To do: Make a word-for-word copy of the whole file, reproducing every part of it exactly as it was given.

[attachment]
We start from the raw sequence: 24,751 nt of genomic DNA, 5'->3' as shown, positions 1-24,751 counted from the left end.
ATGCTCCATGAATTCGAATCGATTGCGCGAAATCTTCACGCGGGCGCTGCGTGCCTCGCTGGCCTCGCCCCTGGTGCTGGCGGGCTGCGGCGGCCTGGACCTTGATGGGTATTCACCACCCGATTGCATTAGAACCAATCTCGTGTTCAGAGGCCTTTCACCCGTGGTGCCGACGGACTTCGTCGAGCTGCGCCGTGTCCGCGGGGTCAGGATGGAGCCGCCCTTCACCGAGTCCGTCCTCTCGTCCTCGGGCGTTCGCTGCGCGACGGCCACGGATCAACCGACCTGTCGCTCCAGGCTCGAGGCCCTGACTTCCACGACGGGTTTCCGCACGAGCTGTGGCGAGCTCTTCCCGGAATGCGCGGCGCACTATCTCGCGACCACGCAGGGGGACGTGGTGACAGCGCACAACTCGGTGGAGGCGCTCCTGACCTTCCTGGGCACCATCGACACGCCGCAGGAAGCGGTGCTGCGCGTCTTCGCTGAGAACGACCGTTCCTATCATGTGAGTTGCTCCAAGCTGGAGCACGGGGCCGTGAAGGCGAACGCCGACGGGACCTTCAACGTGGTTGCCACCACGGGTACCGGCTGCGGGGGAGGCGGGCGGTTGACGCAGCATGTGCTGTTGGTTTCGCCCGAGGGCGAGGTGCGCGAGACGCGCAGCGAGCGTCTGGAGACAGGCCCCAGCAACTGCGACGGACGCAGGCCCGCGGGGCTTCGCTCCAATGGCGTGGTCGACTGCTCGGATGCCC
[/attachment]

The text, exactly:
We start from the raw sequence: 24,751 nt of genomic DNA, 5'->3' as shown, positions 1-24,751 counted from the left end.
ATGCTCCATGAATTCGAATCGATTGCGCGAAATCTTCACGCGGGCGCTGCGTGCCTCGCTGGCCTCGCCCCTGGTGCTGGCGGGCTGCGGCGGCCTGGACCTTGATGGGTATTCACCACCCGATTGCATTAGAACCAATCTCGTGTTCAGAGGCCTTTCACCCGTGGTGCCGACGGACTTCGTCGAGCTGCGCCGTGTCCGCGGGGTCAGGATGGAGCCGCCCTTCACCGAGTCCGTCCTCTCGTCCTCGGGCGTTCGCTGCGCGACGGCCACGGATCAACCGACCTGTCGCTCCAGGCTCGAGGCCCTGACTTCCACGACGGGTTTCCGCACGAGCTGTGGCGAGCTCTTCCCGGAATGCGCGGCGCACTATCTCGCGACCACGCAGGGGGACGTGGTGACAGCGCACAACTCGGTGGAGGCGCTCCTGACCTTCCTGGGCACCATCGACACGCCGCAGGAAGCGGTGCTGCGCGTCTTCGCTGAGAACGACCGTTCCTATCATGTGAGTTGCTCCAAGCTGGAGCACGGGGCCGTGAAGGCGAACGCCGACGGGACCTTCAACGTGGTTGCCACCACGGGTACCGGCTGCGGGGGAGGCGGGCGGTTGACGCAGCATGTGCTGTTGGTTTCGCCCGAGGGCGAGGTGCGCGAGACGCGCAGCGAGCGTCTGGAGACAGGCCCCAGCAACTGCGACGGACGCAGGCCCGCGGGGCTTCGCTCCAATGGCGTGGTCGACTGCTCGGATGCCC